Plants of Western New South Wales

Hardback - July 2011 - AU $180.00

eBook - July 2011 - eRetailers

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A comprehensive record illustrating and describing the great array of plants in Western New South Wales.

Plants of Western New South Wales grew from the long experience and expertise which the authors acquired during their employment with their respective organisations in the arid and semi-arid pastoral areas of the State. Each author became aware of the need for a comprehensive record illustrating and describing the great array of plants in the area. The need was identified both for people involved in research and advisory services, and particularly for the landholders who need to manage the plants for their livelihood. + Full description

The book is a landmark because it draws together all of the existing knowledge of plants from the area, adds to it the extensive collections and research of the authors and presents the whole as a comprehensive collation and description of the plants of the dry pastoral portion of the State. Because of its comprehensive nature, the work is significant to pastoralists and people concerned with plants throughout Australia.

The 1992 edition of Plants of Western New South Wales has been reprinted and published by CSIRO PUBLISHING with a one page appendix giving website addresses of various herbaria in Australia where the reader can readily access up-to-date information on botanical name changes.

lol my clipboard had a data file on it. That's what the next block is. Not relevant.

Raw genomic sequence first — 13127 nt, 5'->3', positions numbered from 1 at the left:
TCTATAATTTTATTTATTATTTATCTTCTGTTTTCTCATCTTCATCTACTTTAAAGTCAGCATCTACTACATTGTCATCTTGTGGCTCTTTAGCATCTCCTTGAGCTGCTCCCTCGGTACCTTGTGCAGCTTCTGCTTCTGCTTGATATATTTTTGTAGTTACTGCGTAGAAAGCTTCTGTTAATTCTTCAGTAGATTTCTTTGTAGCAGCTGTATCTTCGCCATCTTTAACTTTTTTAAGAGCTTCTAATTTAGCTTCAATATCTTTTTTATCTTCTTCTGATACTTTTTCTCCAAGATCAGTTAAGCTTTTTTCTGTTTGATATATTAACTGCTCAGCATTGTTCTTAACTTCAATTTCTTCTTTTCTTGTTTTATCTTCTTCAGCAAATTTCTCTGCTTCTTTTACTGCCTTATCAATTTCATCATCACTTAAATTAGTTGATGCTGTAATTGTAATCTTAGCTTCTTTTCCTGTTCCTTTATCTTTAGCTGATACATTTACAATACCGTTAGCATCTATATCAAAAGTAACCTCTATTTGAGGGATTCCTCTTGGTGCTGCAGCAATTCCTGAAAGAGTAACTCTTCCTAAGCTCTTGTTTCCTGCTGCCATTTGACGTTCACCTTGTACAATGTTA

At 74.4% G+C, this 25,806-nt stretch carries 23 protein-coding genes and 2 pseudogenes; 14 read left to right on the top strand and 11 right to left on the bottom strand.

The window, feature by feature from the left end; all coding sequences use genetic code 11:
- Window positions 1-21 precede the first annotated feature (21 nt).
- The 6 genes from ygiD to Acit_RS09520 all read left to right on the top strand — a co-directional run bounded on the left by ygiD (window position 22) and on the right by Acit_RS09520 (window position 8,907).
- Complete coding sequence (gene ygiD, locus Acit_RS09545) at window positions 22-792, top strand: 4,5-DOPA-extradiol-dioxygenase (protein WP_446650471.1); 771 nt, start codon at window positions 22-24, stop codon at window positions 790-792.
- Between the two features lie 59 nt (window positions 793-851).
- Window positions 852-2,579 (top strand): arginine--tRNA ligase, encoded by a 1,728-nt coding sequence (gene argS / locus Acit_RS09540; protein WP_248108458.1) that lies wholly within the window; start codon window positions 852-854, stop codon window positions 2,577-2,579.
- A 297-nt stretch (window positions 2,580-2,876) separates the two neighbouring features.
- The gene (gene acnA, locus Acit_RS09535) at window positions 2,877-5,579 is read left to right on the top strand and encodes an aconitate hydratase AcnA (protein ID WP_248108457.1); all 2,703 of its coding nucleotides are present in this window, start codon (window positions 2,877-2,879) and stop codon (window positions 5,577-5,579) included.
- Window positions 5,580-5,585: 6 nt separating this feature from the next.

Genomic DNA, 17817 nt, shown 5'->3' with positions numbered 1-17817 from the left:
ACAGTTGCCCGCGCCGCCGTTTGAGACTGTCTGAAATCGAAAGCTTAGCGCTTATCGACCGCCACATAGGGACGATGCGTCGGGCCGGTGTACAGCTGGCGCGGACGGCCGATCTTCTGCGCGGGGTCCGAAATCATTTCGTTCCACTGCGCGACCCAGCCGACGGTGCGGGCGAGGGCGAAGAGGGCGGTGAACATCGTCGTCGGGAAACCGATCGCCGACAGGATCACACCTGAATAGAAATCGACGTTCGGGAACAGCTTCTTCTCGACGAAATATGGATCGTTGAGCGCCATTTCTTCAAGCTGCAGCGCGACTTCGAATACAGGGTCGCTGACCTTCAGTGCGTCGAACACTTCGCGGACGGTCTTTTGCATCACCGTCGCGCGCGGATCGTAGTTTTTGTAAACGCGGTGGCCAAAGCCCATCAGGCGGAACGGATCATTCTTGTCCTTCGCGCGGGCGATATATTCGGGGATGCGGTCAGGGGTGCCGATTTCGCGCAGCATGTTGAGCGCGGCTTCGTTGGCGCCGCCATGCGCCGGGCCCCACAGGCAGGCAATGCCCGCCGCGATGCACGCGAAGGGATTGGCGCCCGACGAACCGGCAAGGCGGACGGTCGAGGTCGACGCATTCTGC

- Short description

Details

Hardback | July 2011 | $180.00
ISBN: 9780643103634 | 766 pages | 290 x 210 mm
Publisher: CSIRO Publishing
Colour photographs

ePDF | July 2011
ISBN: 9780643104273
Publisher: CSIRO Publishing
Available from eRetailers

ePUB | July 2011
ISBN: 9780643104280
Publisher: CSIRO Publishing
Available from eRetailers

Features

  • Describes 2027 plants recorded from western NSW
  • Contains colour photographs of approx. 1500 of these species
  • Has an introductory section that describes the climate, soils and vegetation communities of western NSW
  • Individual descriptions provide not only a description of each species in layman’s terms but details of pastoral value, poisonous properties, distribution and flowering/seeding data